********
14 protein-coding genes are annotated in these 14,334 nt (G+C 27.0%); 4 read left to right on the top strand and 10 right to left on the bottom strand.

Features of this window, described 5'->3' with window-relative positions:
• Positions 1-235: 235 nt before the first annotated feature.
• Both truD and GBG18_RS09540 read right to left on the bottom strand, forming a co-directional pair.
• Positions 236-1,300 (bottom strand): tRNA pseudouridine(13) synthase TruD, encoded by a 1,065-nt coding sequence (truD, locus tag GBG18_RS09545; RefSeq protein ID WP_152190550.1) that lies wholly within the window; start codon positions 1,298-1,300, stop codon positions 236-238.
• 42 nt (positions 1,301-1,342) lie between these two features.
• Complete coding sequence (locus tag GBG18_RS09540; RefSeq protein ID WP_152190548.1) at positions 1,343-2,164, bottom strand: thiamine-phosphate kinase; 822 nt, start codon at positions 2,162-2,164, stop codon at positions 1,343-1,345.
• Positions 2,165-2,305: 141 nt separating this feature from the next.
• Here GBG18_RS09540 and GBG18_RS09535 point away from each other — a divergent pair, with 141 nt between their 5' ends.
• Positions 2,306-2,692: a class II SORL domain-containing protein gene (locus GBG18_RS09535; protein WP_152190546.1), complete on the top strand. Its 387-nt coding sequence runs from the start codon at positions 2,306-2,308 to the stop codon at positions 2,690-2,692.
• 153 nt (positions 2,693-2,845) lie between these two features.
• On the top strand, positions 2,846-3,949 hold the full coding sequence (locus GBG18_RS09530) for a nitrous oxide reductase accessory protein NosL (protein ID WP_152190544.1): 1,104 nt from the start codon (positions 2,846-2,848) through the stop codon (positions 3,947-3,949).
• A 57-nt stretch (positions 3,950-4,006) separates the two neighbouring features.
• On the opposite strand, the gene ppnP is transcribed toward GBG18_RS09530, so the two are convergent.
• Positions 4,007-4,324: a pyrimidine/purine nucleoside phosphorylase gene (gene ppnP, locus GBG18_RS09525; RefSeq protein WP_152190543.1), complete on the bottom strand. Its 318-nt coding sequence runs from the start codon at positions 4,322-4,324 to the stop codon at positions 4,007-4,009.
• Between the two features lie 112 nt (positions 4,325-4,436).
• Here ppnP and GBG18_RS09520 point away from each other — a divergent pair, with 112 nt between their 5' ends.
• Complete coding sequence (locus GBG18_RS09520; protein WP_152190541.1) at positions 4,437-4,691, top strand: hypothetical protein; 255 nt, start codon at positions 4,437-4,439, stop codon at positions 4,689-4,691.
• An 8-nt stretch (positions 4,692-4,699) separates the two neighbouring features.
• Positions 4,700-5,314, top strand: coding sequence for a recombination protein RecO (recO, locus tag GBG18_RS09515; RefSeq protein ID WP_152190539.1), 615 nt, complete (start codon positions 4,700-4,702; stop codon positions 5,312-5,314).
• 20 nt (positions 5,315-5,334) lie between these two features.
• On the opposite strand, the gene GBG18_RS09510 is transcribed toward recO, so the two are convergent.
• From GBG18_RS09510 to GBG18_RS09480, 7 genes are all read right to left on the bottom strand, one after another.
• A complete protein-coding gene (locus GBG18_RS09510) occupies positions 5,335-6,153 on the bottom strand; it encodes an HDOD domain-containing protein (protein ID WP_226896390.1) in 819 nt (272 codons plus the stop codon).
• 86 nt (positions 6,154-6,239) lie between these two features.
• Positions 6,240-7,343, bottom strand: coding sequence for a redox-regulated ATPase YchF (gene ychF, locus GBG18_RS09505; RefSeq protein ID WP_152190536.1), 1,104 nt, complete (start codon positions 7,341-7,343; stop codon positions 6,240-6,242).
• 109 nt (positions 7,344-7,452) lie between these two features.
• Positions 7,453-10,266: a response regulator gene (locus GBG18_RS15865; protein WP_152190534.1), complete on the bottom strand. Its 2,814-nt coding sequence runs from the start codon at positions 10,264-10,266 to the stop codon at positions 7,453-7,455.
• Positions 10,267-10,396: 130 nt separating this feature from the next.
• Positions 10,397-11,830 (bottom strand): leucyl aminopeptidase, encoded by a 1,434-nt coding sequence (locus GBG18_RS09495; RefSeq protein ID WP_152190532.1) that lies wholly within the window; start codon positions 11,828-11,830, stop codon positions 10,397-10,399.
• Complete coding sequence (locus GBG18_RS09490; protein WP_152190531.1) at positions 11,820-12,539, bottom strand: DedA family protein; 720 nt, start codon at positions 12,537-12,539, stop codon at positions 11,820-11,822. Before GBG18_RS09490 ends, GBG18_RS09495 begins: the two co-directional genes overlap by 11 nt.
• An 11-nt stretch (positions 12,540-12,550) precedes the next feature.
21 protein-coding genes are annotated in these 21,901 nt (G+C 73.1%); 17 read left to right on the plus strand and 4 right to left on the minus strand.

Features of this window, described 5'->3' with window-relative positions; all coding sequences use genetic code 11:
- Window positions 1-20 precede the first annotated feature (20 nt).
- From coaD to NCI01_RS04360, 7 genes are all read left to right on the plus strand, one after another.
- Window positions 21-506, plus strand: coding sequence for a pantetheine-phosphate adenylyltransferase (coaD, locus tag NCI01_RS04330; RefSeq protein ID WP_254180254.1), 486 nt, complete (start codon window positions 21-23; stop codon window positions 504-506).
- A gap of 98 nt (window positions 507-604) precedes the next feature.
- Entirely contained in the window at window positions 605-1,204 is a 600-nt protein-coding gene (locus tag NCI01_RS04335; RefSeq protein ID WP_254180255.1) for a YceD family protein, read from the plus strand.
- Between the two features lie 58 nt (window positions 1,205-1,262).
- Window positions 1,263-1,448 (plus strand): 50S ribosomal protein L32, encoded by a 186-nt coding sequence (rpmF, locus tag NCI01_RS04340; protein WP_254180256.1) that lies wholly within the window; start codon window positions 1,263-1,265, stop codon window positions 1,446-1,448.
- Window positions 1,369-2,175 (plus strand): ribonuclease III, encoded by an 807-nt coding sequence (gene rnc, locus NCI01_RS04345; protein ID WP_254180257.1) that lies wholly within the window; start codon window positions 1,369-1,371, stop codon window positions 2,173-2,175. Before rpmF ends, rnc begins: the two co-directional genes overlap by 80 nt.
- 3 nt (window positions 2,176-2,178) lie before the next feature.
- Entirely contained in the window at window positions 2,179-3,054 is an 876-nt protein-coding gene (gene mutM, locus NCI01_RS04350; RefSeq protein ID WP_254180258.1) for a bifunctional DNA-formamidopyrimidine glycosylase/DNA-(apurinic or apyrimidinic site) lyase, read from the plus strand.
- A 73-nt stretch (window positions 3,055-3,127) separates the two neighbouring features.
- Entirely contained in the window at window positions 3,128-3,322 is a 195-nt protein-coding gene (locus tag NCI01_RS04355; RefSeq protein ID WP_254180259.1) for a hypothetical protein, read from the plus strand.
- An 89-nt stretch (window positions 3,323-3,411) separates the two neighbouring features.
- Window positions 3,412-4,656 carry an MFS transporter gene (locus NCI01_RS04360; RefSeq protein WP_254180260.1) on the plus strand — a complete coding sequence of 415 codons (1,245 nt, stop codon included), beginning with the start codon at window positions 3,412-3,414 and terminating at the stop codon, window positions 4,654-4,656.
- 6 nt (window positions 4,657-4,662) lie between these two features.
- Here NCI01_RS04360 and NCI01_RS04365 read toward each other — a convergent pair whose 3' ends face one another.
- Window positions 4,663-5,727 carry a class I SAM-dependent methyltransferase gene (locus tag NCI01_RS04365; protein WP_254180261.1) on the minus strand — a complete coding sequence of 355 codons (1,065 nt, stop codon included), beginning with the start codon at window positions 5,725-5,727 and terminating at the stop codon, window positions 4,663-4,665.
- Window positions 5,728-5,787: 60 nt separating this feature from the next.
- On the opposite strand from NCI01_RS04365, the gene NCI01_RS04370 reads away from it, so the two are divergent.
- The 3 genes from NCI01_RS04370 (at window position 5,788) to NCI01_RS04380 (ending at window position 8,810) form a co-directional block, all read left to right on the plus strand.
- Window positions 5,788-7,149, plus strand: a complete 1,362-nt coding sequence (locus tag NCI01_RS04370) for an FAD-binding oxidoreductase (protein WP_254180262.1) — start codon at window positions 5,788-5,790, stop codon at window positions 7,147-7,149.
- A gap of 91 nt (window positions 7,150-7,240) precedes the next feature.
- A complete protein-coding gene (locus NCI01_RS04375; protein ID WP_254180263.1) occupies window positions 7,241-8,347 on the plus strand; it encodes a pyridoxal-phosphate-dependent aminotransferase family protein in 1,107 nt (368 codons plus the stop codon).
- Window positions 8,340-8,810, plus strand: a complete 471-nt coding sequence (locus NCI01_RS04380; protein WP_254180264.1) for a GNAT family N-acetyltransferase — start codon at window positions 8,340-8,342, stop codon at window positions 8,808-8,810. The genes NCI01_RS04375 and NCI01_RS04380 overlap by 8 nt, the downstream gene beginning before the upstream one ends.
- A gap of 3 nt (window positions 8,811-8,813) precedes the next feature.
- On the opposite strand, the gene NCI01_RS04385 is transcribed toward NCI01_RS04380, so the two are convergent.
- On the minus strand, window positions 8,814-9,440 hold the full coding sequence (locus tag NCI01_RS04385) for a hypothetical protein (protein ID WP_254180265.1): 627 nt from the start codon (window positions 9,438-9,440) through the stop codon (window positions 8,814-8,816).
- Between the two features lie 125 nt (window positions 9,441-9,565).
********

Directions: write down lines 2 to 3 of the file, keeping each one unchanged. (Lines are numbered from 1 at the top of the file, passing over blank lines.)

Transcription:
Features of this window, described 5'->3' with window-relative positions:
• Positions 1-235: 235 nt before the first annotated feature.